He later said that if UM pulls the plug on lecturers at the end of fall, it will create a mess for programs. He said UM will either have to hire adjuncts at the last minute — adjuncts receive course-by-course assignments — or it will have to ask tenure-track faculty to teach — including ones who might have grant commitments or haven't ever taught the specific class.
"That sounds like a train wreck to me," Haber said.
At the meeting, a couple of longtime lecturers questioned the types of contracts UM had given them or discussed with them.
Price said he has taught at UM for 19 years, and of those, he's taught 18 years full time. A full-time load has been teaching three courses in the fall and three courses in the spring, he said, but this year, he received an offer to teach two courses each semester — at half the salary instead of two-thirds of the pay.
"That just seemed astounding to me that they would expect me to accept the math on that," said Price, who has taught in Native American studies, history and African-American studies.
He was considering retiring in May anyway, but he said his heart goes out to young lecturers who have families with children in school and may need to relocate.
"There seems to be no feeling on the part of the administration regarding that," Price said.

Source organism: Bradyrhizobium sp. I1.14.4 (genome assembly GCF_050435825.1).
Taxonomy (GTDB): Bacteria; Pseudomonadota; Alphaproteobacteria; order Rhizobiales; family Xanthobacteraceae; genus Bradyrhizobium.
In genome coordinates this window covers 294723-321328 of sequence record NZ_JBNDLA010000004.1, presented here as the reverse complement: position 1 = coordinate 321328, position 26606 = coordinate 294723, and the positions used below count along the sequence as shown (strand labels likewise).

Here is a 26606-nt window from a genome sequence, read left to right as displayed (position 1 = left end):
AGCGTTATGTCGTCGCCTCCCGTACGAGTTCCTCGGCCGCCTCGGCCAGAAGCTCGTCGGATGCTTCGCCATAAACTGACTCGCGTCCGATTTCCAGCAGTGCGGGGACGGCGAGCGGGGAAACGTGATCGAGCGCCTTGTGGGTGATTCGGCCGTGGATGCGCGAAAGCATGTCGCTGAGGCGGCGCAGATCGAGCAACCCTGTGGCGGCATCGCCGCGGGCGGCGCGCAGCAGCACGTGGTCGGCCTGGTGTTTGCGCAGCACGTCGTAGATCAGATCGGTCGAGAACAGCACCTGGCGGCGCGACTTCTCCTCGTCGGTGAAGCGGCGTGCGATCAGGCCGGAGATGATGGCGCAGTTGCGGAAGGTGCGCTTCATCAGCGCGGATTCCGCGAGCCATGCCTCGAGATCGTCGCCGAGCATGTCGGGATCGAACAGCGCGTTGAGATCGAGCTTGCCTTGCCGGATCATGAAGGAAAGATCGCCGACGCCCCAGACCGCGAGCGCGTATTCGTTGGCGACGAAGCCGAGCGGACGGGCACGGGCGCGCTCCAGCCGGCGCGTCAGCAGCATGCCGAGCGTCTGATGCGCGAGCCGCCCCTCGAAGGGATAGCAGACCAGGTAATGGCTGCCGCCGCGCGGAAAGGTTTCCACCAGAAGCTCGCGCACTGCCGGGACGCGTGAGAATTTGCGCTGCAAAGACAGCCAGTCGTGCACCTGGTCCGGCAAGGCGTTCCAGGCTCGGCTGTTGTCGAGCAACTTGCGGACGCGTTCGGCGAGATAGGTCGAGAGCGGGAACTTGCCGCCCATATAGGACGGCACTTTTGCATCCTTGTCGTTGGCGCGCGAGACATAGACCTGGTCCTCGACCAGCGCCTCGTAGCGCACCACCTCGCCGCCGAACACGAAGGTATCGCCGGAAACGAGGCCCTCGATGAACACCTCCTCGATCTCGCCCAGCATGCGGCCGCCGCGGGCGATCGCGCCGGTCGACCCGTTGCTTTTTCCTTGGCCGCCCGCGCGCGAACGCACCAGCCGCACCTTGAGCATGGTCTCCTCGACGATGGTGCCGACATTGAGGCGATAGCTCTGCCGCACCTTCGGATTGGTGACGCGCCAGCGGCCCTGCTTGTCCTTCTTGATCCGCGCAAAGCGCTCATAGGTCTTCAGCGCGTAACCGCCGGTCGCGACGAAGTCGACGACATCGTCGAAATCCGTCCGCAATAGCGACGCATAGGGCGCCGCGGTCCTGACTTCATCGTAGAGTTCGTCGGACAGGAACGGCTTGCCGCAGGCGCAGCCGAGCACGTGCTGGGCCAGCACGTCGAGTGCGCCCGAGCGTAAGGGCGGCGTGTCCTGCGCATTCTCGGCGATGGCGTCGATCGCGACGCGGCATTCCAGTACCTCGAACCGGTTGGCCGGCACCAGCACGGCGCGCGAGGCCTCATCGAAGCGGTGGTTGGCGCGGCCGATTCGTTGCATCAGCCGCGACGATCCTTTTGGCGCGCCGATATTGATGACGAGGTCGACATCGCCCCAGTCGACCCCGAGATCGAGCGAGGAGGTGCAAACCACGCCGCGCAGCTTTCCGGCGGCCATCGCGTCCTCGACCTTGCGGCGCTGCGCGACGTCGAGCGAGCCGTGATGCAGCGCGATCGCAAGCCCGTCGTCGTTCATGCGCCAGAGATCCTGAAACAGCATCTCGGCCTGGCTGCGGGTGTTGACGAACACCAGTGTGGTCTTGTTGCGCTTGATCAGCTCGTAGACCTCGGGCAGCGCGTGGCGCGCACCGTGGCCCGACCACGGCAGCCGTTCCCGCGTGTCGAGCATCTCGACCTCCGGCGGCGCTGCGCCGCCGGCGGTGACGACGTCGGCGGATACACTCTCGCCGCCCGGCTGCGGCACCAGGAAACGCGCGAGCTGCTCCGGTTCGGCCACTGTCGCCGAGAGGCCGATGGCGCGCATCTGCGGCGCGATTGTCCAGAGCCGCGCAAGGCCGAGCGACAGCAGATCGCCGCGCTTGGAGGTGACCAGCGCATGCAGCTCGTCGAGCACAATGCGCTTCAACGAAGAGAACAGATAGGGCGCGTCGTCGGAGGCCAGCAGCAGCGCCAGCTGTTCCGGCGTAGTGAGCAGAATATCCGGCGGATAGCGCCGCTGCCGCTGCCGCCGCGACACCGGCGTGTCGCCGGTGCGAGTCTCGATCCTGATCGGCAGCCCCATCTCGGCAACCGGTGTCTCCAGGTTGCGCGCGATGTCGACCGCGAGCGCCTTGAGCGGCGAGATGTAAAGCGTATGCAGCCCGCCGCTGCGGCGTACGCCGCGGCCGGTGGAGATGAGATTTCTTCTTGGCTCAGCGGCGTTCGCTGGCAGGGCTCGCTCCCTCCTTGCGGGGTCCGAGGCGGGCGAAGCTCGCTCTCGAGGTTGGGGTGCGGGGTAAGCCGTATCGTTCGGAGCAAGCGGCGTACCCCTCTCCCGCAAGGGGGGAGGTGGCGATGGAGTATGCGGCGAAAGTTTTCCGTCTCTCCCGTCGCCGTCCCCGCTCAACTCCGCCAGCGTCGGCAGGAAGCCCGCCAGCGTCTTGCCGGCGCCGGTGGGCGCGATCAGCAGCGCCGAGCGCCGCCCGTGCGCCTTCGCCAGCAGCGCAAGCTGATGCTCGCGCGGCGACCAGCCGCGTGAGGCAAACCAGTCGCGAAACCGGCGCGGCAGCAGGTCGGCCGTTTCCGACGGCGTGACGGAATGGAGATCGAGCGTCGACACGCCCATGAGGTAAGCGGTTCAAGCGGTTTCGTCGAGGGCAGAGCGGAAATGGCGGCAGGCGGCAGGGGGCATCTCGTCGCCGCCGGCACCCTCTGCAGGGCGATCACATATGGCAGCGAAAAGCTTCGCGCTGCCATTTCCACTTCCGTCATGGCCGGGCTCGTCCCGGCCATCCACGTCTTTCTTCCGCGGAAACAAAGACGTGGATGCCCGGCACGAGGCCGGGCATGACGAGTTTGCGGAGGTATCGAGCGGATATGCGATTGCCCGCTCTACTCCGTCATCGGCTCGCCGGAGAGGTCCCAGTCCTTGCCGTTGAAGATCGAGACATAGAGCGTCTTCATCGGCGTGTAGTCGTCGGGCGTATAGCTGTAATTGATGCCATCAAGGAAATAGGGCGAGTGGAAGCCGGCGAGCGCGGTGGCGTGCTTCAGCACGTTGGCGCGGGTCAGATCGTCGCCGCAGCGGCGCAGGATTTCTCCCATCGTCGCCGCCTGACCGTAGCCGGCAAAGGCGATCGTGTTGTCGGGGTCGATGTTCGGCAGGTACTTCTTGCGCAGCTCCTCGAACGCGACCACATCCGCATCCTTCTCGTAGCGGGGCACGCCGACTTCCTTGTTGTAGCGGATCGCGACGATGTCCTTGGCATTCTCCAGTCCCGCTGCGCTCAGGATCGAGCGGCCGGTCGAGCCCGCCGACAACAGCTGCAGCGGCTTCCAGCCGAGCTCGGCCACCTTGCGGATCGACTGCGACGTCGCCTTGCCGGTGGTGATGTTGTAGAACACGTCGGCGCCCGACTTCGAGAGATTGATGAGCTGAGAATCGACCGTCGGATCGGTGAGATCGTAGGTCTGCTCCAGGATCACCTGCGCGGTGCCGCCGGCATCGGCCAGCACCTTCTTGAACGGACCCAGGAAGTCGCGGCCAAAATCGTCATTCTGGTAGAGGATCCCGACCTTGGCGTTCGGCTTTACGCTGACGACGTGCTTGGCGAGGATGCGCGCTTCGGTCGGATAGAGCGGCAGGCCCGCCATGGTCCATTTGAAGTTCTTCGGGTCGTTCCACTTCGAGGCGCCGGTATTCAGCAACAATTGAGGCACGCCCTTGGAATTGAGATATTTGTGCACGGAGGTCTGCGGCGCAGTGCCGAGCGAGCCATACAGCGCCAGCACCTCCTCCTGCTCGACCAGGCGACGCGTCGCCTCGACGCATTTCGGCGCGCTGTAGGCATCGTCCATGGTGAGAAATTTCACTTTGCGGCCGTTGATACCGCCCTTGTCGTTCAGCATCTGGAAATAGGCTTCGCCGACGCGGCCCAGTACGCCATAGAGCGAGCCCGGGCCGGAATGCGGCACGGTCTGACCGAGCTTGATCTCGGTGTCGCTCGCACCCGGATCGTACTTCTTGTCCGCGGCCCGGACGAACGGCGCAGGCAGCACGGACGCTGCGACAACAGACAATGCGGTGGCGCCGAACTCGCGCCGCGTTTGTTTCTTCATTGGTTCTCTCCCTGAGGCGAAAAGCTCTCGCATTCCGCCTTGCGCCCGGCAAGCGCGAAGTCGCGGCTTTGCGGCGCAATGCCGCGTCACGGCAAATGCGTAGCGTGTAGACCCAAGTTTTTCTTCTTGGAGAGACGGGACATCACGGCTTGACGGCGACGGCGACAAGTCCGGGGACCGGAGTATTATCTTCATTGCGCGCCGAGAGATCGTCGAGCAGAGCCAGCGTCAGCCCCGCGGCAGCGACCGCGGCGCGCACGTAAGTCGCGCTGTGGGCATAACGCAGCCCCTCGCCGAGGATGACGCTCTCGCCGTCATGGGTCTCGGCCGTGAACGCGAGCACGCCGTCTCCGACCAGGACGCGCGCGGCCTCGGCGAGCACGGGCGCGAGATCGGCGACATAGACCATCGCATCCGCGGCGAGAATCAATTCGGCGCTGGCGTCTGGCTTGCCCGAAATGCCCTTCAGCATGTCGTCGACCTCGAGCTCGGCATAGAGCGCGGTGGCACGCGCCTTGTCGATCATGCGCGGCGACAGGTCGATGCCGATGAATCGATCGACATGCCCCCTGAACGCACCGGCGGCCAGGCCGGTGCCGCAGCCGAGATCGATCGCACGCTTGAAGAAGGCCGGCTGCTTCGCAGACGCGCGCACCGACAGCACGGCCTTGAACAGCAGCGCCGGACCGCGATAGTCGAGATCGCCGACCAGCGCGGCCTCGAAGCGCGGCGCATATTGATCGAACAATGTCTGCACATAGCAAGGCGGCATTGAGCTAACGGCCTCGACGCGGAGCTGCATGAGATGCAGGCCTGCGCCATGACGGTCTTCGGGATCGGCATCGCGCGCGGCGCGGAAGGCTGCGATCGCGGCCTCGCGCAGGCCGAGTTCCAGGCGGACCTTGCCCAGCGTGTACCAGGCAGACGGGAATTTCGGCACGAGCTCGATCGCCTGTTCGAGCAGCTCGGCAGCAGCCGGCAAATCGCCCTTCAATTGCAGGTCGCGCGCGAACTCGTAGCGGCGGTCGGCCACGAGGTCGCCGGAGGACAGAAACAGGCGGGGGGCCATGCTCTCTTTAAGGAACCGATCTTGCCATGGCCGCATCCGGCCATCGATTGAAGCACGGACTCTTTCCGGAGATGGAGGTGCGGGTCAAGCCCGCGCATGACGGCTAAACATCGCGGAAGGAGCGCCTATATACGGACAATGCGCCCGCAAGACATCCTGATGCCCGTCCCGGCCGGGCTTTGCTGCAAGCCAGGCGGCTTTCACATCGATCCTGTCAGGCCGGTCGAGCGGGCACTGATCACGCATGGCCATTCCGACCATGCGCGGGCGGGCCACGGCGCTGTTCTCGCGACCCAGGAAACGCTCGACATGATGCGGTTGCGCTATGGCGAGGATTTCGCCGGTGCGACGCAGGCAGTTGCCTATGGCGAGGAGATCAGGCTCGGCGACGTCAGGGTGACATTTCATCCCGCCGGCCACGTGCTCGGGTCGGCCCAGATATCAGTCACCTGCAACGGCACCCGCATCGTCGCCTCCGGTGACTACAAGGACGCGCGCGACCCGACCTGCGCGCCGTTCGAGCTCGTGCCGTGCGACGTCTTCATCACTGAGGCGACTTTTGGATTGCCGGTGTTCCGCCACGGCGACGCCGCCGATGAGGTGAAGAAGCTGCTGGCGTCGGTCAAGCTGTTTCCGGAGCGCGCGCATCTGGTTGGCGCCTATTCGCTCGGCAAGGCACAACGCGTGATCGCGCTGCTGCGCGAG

Several other participants questioned the competence of administrators and the fairness of decisions coming from Main Hall. One said UM continues to hire and replace administrators who earn six figures; she considered it "beyond the pale" that the administration would announce an interim replacement for the outgoing vice president of finance the same week it sent lecturers notice.
Haber said union leaders are committed to ensuring that the administration follow the collective bargaining agreement, and are seeking a quick resolution to the disagreement.
"We will be enforcing the CBA like hawks," he said.
The union president also said he didn't know if Main Hall could let the vice president of finance position stay open, but he also urged union members to acknowledge that UM has a true challenge with its revenues not matching expenses.
"The problem is bigger than that," Haber said of a couple of six-figure salaries. "So we can't just whine, you know, about that. We also have to stand up and say, 'We get that.'"